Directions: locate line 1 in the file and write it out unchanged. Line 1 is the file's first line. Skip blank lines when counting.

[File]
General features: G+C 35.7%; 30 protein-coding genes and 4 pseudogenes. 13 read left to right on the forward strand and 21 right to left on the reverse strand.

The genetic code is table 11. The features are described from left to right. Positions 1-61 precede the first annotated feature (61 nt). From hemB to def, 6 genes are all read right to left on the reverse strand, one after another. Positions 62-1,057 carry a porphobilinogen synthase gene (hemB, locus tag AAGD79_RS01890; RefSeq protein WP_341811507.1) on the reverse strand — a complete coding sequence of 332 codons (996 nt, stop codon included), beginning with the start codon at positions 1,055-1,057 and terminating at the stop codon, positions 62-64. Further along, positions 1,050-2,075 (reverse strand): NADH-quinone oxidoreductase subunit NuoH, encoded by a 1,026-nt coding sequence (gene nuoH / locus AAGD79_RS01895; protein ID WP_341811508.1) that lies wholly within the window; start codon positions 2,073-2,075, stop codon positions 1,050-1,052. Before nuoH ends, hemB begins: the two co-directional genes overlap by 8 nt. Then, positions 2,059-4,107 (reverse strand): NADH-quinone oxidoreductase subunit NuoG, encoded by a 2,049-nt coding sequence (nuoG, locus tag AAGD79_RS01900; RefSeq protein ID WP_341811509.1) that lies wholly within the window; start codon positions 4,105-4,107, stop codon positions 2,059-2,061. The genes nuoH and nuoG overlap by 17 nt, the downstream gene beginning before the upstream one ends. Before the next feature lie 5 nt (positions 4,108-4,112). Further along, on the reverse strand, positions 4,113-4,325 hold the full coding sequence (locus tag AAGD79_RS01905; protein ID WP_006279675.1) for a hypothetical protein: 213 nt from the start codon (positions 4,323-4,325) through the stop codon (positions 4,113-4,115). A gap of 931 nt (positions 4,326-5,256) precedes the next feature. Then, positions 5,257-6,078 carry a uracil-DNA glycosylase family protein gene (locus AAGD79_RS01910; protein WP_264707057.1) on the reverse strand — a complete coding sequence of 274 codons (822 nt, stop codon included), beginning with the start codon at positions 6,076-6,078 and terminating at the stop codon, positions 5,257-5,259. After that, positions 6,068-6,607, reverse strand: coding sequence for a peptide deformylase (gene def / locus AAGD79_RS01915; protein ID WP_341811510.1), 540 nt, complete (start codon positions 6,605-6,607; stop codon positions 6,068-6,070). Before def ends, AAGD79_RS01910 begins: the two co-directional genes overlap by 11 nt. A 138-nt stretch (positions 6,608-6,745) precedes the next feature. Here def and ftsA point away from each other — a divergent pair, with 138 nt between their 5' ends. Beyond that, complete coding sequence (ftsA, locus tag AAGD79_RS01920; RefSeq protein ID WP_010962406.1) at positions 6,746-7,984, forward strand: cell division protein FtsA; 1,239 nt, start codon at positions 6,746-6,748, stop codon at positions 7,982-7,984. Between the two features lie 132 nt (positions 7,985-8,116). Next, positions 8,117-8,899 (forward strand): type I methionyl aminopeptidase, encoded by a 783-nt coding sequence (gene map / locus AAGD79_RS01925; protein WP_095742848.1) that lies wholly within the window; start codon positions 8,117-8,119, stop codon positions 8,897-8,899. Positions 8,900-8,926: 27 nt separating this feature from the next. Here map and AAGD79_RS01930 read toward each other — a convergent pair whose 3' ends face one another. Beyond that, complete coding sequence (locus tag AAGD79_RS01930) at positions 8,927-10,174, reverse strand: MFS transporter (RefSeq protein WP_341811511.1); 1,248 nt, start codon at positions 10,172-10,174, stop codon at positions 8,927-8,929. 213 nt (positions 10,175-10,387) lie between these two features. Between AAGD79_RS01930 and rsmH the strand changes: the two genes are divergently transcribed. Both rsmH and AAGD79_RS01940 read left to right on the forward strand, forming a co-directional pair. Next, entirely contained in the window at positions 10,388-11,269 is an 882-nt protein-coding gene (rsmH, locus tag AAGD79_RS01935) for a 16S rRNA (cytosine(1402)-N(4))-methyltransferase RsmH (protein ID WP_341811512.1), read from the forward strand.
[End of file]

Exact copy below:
General features: G+C 35.7%; 30 protein-coding genes and 4 pseudogenes. 13 read left to right on the forward strand and 21 right to left on the reverse strand.